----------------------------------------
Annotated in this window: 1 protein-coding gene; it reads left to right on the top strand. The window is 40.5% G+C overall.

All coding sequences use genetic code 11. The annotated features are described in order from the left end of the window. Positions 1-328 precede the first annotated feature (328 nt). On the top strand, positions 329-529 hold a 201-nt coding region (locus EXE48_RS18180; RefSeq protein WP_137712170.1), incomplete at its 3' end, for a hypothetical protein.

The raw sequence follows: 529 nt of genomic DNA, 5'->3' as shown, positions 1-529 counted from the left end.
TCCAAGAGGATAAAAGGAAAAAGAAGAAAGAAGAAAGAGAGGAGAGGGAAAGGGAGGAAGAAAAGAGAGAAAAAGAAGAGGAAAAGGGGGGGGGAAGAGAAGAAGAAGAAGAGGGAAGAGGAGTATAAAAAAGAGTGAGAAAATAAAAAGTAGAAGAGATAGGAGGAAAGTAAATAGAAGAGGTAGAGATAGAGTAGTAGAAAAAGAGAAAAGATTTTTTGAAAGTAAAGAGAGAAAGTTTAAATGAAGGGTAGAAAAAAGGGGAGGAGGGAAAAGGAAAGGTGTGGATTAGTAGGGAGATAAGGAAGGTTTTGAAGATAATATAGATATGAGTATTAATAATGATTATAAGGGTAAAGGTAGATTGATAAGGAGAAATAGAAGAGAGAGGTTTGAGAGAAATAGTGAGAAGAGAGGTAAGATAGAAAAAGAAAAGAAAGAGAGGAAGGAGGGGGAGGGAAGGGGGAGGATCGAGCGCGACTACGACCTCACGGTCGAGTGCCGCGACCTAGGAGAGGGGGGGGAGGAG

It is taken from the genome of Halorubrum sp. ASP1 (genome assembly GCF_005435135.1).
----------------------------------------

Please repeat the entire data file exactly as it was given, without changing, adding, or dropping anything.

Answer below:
Annotated in this window: 1 protein-coding gene; it reads left to right on the top strand. The window is 40.5% G+C overall.

All coding sequences use genetic code 11. The annotated features are described in order from the left end of the window. Positions 1-328 precede the first annotated feature (328 nt). On the top strand, positions 329-529 hold a 201-nt coding region (locus EXE48_RS18180; RefSeq protein WP_137712170.1), incomplete at its 3' end, for a hypothetical protein.

The raw sequence follows: 529 nt of genomic DNA, 5'->3' as shown, positions 1-529 counted from the left end.
TCCAAGAGGATAAAAGGAAAAAGAAGAAAGAAGAAAGAGAGGAGAGGGAAAGGGAGGAAGAAAAGAGAGAAAAAGAAGAGGAAAAGGGGGGGGGAAGAGAAGAAGAAGAAGAGGGAAGAGGAGTATAAAAAAGAGTGAGAAAATAAAAAGTAGAAGAGATAGGAGGAAAGTAAATAGAAGAGGTAGAGATAGAGTAGTAGAAAAAGAGAAAAGATTTTTTGAAAGTAAAGAGAGAAAGTTTAAATGAAGGGTAGAAAAAAGGGGAGGAGGGAAAAGGAAAGGTGTGGATTAGTAGGGAGATAAGGAAGGTTTTGAAGATAATATAGATATGAGTATTAATAATGATTATAAGGGTAAAGGTAGATTGATAAGGAGAAATAGAAGAGAGAGGTTTGAGAGAAATAGTGAGAAGAGAGGTAAGATAGAAAAAGAAAAGAAAGAGAGGAAGGAGGGGGAGGGAAGGGGGAGGATCGAGCGCGACTACGACCTCACGGTCGAGTGCCGCGACCTAGGAGAGGGGGGGGAGGAG

It is taken from the genome of Halorubrum sp. ASP1 (genome assembly GCF_005435135.1).